“Antimicrobial Awareness Week is a very important event in the calendar of antimicrobial stewards across the world. It is an opportunity for us to raise awareness of the critical importance of antimicrobials for our planet.” – Prof. Karin Thursky, Director of the National Centre for Antimicrobial Stewardship, Melbourne, Australia.
Antimicrobials – antibiotics, antivirals, antiparasitics and antifungals – have been our soundest defence against infectious diseases for a century.
Antimicrobials protect humans, animals and our agricultural industries. They are critical in the medical treatment of cancer, asthma and in organ transplantation.
But against the surging weight of rapidly evolving microorganisms, the lines are buckling, the flanks are exposed, and we could be overwhelmed by a force evolving much faster than our medical advances.
To prevent a major global health burden, we must stop our overuse and overreliance on antimicrobials, preserving their efficacy for longer.
Since the first ever antimicrobial, arsphenamine (Salvarsan), was synthesised in 1910 – a synthetic compound designed to treat syphilis – and the history-defining discovery of penicillin in 1928, many new antimicrobials have been discovered, and millions of lives have been saved (JMAJ).
However, due to lack of funding and the difficulty in creating these drugs, discovery and development of antimicrobials has slowed since the 1980s (referred to as the ‘Discovery Void’). This means that while the relative abundance of findings since penicillin helped stem developing resistance and new diseases (like the emergence of MRSA in 1961 and its infection surge in the 1990s to the more recent increase of quinolone-resistant E.coli in the 2000s) (JMAJ), our current pace can no longer keep up.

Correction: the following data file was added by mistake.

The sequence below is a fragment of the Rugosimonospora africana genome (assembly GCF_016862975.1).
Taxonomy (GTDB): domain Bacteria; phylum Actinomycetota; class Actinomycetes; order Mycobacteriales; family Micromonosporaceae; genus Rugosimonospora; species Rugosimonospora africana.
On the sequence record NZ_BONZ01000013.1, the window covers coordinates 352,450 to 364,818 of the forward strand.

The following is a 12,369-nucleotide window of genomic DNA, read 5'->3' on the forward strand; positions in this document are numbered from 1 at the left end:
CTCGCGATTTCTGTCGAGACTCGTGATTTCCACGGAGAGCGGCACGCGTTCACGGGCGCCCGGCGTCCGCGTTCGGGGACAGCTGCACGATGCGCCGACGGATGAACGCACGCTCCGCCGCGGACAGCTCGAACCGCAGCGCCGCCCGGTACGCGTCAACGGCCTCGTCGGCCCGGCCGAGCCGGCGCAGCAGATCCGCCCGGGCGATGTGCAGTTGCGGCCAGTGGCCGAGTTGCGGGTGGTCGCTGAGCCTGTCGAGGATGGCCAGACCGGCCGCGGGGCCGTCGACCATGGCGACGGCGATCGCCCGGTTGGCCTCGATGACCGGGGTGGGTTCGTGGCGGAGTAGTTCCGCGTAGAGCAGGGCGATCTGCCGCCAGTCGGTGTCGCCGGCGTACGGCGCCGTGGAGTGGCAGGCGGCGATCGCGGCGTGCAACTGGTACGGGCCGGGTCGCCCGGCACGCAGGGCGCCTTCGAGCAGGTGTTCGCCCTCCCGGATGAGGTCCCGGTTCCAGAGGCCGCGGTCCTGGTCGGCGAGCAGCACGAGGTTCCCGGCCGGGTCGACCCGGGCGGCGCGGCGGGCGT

It is estimated that in 2019 bacterial antimicrobial resistance (AMR) was indirectly associated with nearly 5 million deaths and directly caused 1.27 million deaths. By 2050, it’s estimated that tens of millions could die every year as previously curable infections become incurable again (review on AMR).
Projections like these are why 18-24 November is dedicated to World Antimicrobial Awareness Week.
Prof. Karin Thursky, Director of the National Centre for Antimicrobial Stewardship, outlines the importance and role of antimicrobial stewardship as a means of curbing our current trajectory:
“Antimicrobial stewardship is the action (implementation) arm of the global antimicrobial resistance strategy and it is all about driving judicious use (AND equity of use).
This year, the National Centre for Antimicrobial Stewardship will use the Learning Health Systems framework to understand better how to create change. The learning health systems approach recognizes that there are technological, cultural and social issues that need to be considered in the implementation of stewardship programs. We will examine how meaningful data needs to be aggregated to create the knowledge that will inform the interventions and then to consider how these interventions need to be implemented using methodologies that consider behaviour change. This will inform the quality of data and drive continuous improvement. I hope that you can join us!”
That is why touchINFECTIOUS DISEASES avidly supports World Antimicrobial Resistance Week’s campaign to raise awareness of the dangers of AMR and encourage best practices to reduce its spread.
Learn more by delving into our educational content on AMR.
Alternatively, you can get in touch to find out how you could benefit from our educational activities.